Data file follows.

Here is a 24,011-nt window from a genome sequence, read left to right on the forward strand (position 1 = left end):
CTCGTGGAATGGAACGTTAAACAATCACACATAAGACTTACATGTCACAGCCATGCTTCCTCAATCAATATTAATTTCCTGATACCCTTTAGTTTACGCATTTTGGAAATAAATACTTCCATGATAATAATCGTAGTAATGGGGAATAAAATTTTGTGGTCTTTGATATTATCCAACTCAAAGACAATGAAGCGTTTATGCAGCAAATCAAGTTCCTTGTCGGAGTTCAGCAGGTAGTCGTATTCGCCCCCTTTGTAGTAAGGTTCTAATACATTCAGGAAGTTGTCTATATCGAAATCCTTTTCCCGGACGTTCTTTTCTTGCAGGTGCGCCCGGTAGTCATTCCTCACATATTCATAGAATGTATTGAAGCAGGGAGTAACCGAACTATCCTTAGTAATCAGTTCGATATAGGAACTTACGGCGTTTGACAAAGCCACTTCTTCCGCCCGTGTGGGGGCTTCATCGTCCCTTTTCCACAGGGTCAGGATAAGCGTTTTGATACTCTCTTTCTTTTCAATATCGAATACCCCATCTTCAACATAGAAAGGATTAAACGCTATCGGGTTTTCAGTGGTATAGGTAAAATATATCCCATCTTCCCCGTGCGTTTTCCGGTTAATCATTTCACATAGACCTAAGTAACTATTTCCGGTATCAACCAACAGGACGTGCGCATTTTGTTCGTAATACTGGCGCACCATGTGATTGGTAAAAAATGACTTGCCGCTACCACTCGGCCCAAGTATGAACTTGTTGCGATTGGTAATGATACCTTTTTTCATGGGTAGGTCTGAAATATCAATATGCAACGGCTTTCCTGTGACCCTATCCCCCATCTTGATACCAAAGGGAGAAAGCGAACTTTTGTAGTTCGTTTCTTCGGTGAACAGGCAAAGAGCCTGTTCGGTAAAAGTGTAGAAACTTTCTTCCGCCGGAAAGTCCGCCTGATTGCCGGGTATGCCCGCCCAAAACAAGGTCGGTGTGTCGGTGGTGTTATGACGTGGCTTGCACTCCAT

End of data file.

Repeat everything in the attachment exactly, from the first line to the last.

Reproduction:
Here is a 24,011-nt window from a genome sequence, read left to right on the forward strand (position 1 = left end):
CTCGTGGAATGGAACGTTAAACAATCACACATAAGACTTACATGTCACAGCCATGCTTCCTCAATCAATATTAATTTCCTGATACCCTTTAGTTTACGCATTTTGGAAATAAATACTTCCATGATAATAATCGTAGTAATGGGGAATAAAATTTTGTGGTCTTTGATATTATCCAACTCAAAGACAATGAAGCGTTTATGCAGCAAATCAAGTTCCTTGTCGGAGTTCAGCAGGTAGTCGTATTCGCCCCCTTTGTAGTAAGGTTCTAATACATTCAGGAAGTTGTCTATATCGAAATCCTTTTCCCGGACGTTCTTTTCTTGCAGGTGCGCCCGGTAGTCATTCCTCACATATTCATAGAATGTATTGAAGCAGGGAGTAACCGAACTATCCTTAGTAATCAGTTCGATATAGGAACTTACGGCGTTTGACAAAGCCACTTCTTCCGCCCGTGTGGGGGCTTCATCGTCCCTTTTCCACAGGGTCAGGATAAGCGTTTTGATACTCTCTTTCTTTTCAATATCGAATACCCCATCTTCAACATAGAAAGGATTAAACGCTATCGGGTTTTCAGTGGTATAGGTAAAATATATCCCATCTTCCCCGTGCGTTTTCCGGTTAATCATTTCACATAGACCTAAGTAACTATTTCCGGTATCAACCAACAGGACGTGCGCATTTTGTTCGTAATACTGGCGCACCATGTGATTGGTAAAAAATGACTTGCCGCTACCACTCGGCCCAAGTATGAACTTGTTGCGATTGGTAATGATACCTTTTTTCATGGGTAGGTCTGAAATATCAATATGCAACGGCTTTCCTGTGACCCTATCCCCCATCTTGATACCAAAGGGAGAAAGCGAACTTTTGTAGTTCGTTTCTTCGGTGAACAGGCAAAGAGCCTGTTCGGTAAAAGTGTAGAAACTTTCTTCCGCCGGAAAGTCCGCCTGATTGCCGGGTATGCCCGCCCAAAACAAGGTCGGTGTGTCGGTGGTGTTATGACGTGGCTTGCACTCCAT